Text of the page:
The next milestone for the CWG-Stewardship is the publication of its 2nd draft proposal for public comment. The original opening date was planned for early April, but the date has now shifted back to 20 April 2015, giving the CWG-Stewardship additional time to finalize Design Team work. Key dates include:

  • 20 April – 20 May: Public Comment (30 days) on the Draft Proposal
  • 8 June: Delivery of the Final CWG Proposal to the Chartering Organizations
  • 25 June: Target to deliver approved Final CWG Proposal to IANA Stewardship Transition Coordination Group (ICG)

The CWG-Stewardship revised its timeline, cognizant of the constraints relating to the broader ICG and IANA Stewardship Transition timelines and recognizing the requirements of the SO/AC chartering organizations to have final sign-off on the proposal, including utilizing the ICANN53 meeting in June 2015.

A video interview CWG co-chairs Lisa Fuhr and Jonathan Robinson can be seen here.

SUMMARY OF WORK TO DATE

The CWG-Stewardship began its work in October 2014, with regular weekly virtual meetings and a working meeting at ICANN 51 in Los Angeles, California. In addition to weekly ICANN supported virtual meetings, and at the request of the Chairs, ICANN agreed to support a two-full-day face-to-face meeting in Frankfurt, Germany on 19-20 November 2014 to advance the work of the group.

On 1 December, the CWG-Stewardship published its draft proposal for a 21-day public comment period. Following the publication of the draft proposal [PDF, 1.7 MB], between 4 – 6 December 2014, the CWG hosted three public webinars to present the draft proposal and engage with the broader community.

At the conclusion of the public comment, the CWG-Stewardship dedicated its time to full review and analysis of the feedback received, in particular during an intensive work weekend on 10-11 January 2015. As part of the outcome, the group began to study a series of alternative models that had not yet been fully considered. These models were presented in two public webinars on 3 February and in a Discussion Document [PDF, 447 KB] that was released for discussion at ICANN 52 in Singapore.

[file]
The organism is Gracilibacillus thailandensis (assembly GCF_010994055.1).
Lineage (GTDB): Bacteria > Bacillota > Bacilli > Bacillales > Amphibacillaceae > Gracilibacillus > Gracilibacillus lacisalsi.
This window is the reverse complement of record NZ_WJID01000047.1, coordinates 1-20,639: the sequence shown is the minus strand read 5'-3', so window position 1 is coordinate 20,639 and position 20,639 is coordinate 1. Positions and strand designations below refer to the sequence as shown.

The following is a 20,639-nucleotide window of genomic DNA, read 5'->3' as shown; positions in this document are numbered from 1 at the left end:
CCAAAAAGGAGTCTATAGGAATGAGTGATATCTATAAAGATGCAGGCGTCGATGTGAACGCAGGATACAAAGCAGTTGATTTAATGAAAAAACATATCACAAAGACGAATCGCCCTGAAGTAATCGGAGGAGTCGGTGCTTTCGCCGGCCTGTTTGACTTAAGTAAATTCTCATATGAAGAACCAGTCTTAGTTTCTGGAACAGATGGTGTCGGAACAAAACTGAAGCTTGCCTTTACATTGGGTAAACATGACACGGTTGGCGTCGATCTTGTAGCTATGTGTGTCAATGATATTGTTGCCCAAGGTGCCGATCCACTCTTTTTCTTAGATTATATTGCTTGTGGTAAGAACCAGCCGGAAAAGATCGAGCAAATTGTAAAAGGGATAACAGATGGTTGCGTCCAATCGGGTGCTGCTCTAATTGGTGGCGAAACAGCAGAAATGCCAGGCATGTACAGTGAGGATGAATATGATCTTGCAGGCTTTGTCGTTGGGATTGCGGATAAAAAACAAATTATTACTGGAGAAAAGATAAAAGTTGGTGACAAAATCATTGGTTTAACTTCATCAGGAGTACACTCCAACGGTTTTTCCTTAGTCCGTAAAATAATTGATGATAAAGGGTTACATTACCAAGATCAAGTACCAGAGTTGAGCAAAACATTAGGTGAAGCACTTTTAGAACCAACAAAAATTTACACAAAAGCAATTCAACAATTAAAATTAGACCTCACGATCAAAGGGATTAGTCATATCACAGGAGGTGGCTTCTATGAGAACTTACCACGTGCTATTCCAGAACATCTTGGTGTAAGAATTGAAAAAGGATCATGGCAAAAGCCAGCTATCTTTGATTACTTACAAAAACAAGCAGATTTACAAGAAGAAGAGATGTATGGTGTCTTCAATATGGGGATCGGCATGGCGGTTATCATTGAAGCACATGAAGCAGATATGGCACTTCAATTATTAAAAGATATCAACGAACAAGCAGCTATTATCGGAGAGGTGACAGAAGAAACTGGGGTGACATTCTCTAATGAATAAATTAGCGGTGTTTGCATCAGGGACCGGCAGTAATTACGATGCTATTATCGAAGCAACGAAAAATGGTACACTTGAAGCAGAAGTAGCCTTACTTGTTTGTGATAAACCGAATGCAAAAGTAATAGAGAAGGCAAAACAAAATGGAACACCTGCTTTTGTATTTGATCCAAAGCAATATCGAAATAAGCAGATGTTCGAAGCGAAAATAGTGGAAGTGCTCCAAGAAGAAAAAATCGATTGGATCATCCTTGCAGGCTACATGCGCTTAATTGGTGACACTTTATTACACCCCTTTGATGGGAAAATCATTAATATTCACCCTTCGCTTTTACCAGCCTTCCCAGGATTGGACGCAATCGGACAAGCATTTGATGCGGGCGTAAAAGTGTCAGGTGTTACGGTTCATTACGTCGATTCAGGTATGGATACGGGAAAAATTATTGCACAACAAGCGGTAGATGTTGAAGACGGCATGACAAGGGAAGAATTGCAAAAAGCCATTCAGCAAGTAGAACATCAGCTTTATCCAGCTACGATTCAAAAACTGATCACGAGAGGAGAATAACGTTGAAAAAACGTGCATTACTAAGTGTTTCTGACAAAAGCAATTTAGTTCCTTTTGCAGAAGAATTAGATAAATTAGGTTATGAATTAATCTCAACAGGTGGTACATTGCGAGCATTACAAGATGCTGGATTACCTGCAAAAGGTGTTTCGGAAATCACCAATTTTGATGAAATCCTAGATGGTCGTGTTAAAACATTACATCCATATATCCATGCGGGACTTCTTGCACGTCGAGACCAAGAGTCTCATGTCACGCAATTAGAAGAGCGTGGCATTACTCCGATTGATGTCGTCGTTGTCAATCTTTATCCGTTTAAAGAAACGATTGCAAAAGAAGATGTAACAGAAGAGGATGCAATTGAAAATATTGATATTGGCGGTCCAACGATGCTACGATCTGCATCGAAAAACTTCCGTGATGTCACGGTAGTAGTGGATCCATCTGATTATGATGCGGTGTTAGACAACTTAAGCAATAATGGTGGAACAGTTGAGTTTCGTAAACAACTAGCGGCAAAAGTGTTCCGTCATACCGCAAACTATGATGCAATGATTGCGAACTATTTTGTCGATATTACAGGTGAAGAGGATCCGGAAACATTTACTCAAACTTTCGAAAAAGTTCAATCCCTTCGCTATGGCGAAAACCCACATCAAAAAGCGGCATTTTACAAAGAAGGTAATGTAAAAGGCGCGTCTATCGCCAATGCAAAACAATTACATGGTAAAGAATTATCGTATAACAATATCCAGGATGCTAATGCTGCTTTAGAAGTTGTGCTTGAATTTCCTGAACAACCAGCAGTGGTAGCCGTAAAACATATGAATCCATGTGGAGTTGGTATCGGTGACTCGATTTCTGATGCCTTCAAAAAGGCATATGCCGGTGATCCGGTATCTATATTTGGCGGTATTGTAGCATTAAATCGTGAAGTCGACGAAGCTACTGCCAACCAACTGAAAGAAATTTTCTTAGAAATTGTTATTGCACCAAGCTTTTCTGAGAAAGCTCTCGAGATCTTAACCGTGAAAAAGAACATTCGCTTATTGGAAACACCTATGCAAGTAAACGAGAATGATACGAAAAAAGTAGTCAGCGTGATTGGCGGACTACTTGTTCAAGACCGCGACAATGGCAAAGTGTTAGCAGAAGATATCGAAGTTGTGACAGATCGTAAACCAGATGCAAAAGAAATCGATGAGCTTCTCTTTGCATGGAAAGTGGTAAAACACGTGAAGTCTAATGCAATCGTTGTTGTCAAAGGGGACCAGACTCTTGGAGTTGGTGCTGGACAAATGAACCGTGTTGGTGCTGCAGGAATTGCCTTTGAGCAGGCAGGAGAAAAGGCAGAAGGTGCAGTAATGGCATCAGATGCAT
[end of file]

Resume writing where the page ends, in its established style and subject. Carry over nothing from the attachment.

Seeing the need to focus on the operational aspects of the proposal, and limiting further discussion on structural models until independent legal counsel input was available, the CWG-Stewardship shifted into a revised methodology with small, expertise-based subgroups, known as Design Teams (DTs), whose output mapped directly into the draft proposal. With some Design Teams provisionally closed, others in progress, and others to be started, the CWG-Stewardship will continue to drive its work through the use of agile Design Teams in the weeks ahead.

The next CWG-Stewardship working meeting is envisioned as a Design Team update and will take place on 2 April from 11:00-12:00 UTC.


More Announcements
Domain Name System
Internationalized Domain Name ,IDN,"IDNs are domain names that include characters used in the local representation of languages that are not written with the twenty-six letters of the basic Latin alphabet ""a-z"". An IDN can contain Latin letters with diacritical marks, as required by many European languages, or may consist of characters from non-Latin scripts such as Arabic or Chinese. Many languages also use other types of digits than the European ""0-9"". The basic Latin alphabet together with the European-Arabic digits are, for the purpose of domain names, termed ""ASCII characters"" (ASCII = American Standard Code for Information Interchange). These are also included in the broader range of ""Unicode characters"" that provides the basis for IDNs. The ""hostname rule"" requires that all domain names of the type under consideration here are stored in the DNS using only the ASCII characters listed above, with the one further addition of the hyphen ""-"". The Unicode form of an IDN therefore requires special encoding before it is entered into the DNS. The following terminology is used when distinguishing between these forms: A domain name consists of a series of ""labels"" (separated by ""dots""). The ASCII form of an IDN label is termed an ""A-label"". All operations defined in the DNS protocol use A-labels exclusively. The Unicode form, which a user expects to be displayed, is termed a ""U-label"". The difference may be illustrated with the Hindi word for ""test"" — परीका — appearing here as a U-label would (in the Devanagari script). A special form of ""ASCII compatible encoding"" (abbreviated ACE) is applied to this to produce the corresponding A-label: xn--11b5bs1di. A domain name that only includes ASCII letters, digits, and hyphens is termed an ""LDH label"". Although the definitions of A-labels and LDH-labels overlap, a name consisting exclusively of LDH labels, such as""icann.org"" is not an IDN."